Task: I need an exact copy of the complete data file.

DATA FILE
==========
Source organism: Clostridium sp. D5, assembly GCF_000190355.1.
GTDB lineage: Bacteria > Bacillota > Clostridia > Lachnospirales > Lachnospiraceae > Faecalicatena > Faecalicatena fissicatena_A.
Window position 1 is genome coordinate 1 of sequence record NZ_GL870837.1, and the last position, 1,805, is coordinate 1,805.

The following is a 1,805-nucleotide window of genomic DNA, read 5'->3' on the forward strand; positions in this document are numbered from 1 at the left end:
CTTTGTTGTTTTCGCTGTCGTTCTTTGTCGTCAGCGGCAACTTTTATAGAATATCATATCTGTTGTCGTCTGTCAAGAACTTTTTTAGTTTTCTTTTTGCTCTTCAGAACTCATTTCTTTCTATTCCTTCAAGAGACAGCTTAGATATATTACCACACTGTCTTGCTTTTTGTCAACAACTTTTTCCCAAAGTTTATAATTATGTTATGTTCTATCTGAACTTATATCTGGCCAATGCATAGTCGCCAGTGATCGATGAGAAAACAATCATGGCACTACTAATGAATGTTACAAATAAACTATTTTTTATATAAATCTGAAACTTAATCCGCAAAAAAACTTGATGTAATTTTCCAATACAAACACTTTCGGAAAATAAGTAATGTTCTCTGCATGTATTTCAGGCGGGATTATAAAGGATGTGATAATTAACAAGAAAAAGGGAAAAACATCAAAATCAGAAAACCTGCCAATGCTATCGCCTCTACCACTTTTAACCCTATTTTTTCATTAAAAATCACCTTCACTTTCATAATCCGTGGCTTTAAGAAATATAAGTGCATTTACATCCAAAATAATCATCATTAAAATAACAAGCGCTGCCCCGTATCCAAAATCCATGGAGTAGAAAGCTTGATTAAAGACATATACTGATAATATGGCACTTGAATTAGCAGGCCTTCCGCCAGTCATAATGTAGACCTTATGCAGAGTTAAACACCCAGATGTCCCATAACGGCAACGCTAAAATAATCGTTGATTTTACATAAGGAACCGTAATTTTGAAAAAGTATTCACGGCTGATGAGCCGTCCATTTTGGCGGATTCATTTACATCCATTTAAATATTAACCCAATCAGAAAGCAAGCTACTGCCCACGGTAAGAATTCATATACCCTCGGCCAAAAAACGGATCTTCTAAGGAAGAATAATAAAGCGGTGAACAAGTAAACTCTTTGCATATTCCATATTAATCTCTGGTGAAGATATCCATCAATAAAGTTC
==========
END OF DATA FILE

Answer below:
Source organism: Clostridium sp. D5, assembly GCF_000190355.1.
GTDB lineage: Bacteria > Bacillota > Clostridia > Lachnospirales > Lachnospiraceae > Faecalicatena > Faecalicatena fissicatena_A.
Window position 1 is genome coordinate 1 of sequence record NZ_GL870837.1, and the last position, 1,805, is coordinate 1,805.

The following is a 1,805-nucleotide window of genomic DNA, read 5'->3' on the forward strand; positions in this document are numbered from 1 at the left end:
CTTTGTTGTTTTCGCTGTCGTTCTTTGTCGTCAGCGGCAACTTTTATAGAATATCATATCTGTTGTCGTCTGTCAAGAACTTTTTTAGTTTTCTTTTTGCTCTTCAGAACTCATTTCTTTCTATTCCTTCAAGAGACAGCTTAGATATATTACCACACTGTCTTGCTTTTTGTCAACAACTTTTTCCCAAAGTTTATAATTATGTTATGTTCTATCTGAACTTATATCTGGCCAATGCATAGTCGCCAGTGATCGATGAGAAAACAATCATGGCACTACTAATGAATGTTACAAATAAACTATTTTTTATATAAATCTGAAACTTAATCCGCAAAAAAACTTGATGTAATTTTCCAATACAAACACTTTCGGAAAATAAGTAATGTTCTCTGCATGTATTTCAGGCGGGATTATAAAGGATGTGATAATTAACAAGAAAAAGGGAAAAACATCAAAATCAGAAAACCTGCCAATGCTATCGCCTCTACCACTTTTAACCCTATTTTTTCATTAAAAATCACCTTCACTTTCATAATCCGTGGCTTTAAGAAATATAAGTGCATTTACATCCAAAATAATCATCATTAAAATAACAAGCGCTGCCCCGTATCCAAAATCCATGGAGTAGAAAGCTTGATTAAAGACATATACTGATAATATGGCACTTGAATTAGCAGGCCTTCCGCCAGTCATAATGTAGACCTTATGCAGAGTTAAACACCCAGATGTCCCATAACGGCAACGCTAAAATAATCGTTGATTTTACATAAGGAACCGTAATTTTGAAAAAGTATTCACGGCTGATGAGCCGTCCATTTTGGCGGATTCATTTACATCCATTTAAATATTAACCCAATCAGAAAGCAAGCTACTGCCCACGGTAAGAATTCATATACCCTCGGCCAAAAAACGGATCTTCTAAGGAAGAATAATAAAGCGGTGAACAAGTAAACTCTTTGCATATTCCATATTAATCTCTGGTGAAGATATCCATCAATAAAGTTC